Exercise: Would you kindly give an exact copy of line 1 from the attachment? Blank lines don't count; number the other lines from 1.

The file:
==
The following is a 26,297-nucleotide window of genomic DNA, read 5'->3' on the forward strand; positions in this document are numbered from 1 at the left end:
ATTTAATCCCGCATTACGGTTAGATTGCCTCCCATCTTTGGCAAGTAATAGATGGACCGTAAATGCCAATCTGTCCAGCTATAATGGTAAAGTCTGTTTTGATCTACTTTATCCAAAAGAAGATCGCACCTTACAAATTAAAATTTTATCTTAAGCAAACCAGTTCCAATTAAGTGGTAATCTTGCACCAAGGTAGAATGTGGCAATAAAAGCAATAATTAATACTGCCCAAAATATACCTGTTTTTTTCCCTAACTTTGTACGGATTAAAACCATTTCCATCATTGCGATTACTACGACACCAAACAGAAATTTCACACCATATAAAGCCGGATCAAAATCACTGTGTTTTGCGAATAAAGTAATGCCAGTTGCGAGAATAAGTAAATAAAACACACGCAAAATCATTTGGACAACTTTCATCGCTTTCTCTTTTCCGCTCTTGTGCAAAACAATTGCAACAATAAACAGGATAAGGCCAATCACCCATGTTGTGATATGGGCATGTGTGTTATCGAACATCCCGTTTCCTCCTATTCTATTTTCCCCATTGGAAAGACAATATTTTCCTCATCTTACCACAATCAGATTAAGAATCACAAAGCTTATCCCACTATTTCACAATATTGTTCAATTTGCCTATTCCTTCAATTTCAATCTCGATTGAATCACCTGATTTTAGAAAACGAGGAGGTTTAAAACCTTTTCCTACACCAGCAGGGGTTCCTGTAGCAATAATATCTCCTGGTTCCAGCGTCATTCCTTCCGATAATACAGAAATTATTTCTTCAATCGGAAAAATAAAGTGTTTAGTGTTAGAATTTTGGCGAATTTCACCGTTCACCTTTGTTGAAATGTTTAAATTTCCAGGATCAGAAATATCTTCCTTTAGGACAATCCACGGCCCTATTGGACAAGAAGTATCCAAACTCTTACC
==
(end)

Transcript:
The following is a 26,297-nucleotide window of genomic DNA, read 5'->3' on the forward strand; positions in this document are numbered from 1 at the left end: